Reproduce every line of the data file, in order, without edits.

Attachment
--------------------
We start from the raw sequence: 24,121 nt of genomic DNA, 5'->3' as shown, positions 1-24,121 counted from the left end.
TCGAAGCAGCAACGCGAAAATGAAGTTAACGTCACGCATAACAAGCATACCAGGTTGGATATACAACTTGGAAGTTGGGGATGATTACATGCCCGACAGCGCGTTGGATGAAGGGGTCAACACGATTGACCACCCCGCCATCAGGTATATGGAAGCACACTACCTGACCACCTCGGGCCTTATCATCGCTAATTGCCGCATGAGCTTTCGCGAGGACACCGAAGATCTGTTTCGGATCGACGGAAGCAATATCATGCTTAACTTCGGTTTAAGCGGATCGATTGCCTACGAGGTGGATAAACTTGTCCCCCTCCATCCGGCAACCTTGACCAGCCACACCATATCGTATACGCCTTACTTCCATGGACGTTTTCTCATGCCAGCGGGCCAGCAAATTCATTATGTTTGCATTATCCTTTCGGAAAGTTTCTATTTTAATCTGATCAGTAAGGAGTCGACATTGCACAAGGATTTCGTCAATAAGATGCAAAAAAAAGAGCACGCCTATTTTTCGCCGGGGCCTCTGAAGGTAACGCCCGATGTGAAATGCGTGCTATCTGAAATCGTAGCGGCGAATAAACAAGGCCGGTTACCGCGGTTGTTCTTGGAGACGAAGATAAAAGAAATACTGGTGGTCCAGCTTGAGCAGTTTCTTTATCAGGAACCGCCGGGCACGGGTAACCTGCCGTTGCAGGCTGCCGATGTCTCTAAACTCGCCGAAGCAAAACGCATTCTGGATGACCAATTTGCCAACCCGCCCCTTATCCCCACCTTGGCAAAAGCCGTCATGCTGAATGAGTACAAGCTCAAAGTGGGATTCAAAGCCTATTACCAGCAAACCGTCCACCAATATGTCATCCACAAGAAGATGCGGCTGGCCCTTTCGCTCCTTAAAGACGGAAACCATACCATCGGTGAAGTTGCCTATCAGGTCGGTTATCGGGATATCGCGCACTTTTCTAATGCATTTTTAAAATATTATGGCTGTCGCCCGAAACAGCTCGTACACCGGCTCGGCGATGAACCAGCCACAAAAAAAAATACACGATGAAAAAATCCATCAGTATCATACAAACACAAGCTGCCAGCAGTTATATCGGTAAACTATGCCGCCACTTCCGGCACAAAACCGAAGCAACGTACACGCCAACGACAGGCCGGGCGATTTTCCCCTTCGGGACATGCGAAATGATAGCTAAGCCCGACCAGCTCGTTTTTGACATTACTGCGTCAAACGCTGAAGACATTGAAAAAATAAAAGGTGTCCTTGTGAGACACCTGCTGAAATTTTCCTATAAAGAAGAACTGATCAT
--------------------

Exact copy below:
We start from the raw sequence: 24,121 nt of genomic DNA, 5'->3' as shown, positions 1-24,121 counted from the left end.
TCGAAGCAGCAACGCGAAAATGAAGTTAACGTCACGCATAACAAGCATACCAGGTTGGATATACAACTTGGAAGTTGGGGATGATTACATGCCCGACAGCGCGTTGGATGAAGGGGTCAACACGATTGACCACCCCGCCATCAGGTATATGGAAGCACACTACCTGACCACCTCGGGCCTTATCATCGCTAATTGCCGCATGAGCTTTCGCGAGGACACCGAAGATCTGTTTCGGATCGACGGAAGCAATATCATGCTTAACTTCGGTTTAAGCGGATCGATTGCCTACGAGGTGGATAAACTTGTCCCCCTCCATCCGGCAACCTTGACCAGCCACACCATATCGTATACGCCTTACTTCCATGGACGTTTTCTCATGCCAGCGGGCCAGCAAATTCATTATGTTTGCATTATCCTTTCGGAAAGTTTCTATTTTAATCTGATCAGTAAGGAGTCGACATTGCACAAGGATTTCGTCAATAAGATGCAAAAAAAAGAGCACGCCTATTTTTCGCCGGGGCCTCTGAAGGTAACGCCCGATGTGAAATGCGTGCTATCTGAAATCGTAGCGGCGAATAAACAAGGCCGGTTACCGCGGTTGTTCTTGGAGACGAAGATAAAAGAAATACTGGTGGTCCAGCTTGAGCAGTTTCTTTATCAGGAACCGCCGGGCACGGGTAACCTGCCGTTGCAGGCTGCCGATGTCTCTAAACTCGCCGAAGCAAAACGCATTCTGGATGACCAATTTGCCAACCCGCCCCTTATCCCCACCTTGGCAAAAGCCGTCATGCTGAATGAGTACAAGCTCAAAGTGGGATTCAAAGCCTATTACCAGCAAACCGTCCACCAATATGTCATCCACAAGAAGATGCGGCTGGCCCTTTCGCTCCTTAAAGACGGAAACCATACCATCGGTGAAGTTGCCTATCAGGTCGGTTATCGGGATATCGCGCACTTTTCTAATGCATTTTTAAAATATTATGGCTGTCGCCCGAAACAGCTCGTACACCGGCTCGGCGATGAACCAGCCACAAAAAAAAATACACGATGAAAAAATCCATCAGTATCATACAAACACAAGCTGCCAGCAGTTATATCGGTAAACTATGCCGCCACTTCCGGCACAAAACCGAAGCAACGTACACGCCAACGACAGGCCGGGCGATTTTCCCCTTCGGGACATGCGAAATGATAGCTAAGCCCGACCAGCTCGTTTTTGACATTACTGCGTCAAACGCTGAAGACATTGAAAAAATAAAAGGTGTCCTTGTGAGACACCTGCTGAAATTTTCCTATAAAGAAGAACTGATCAT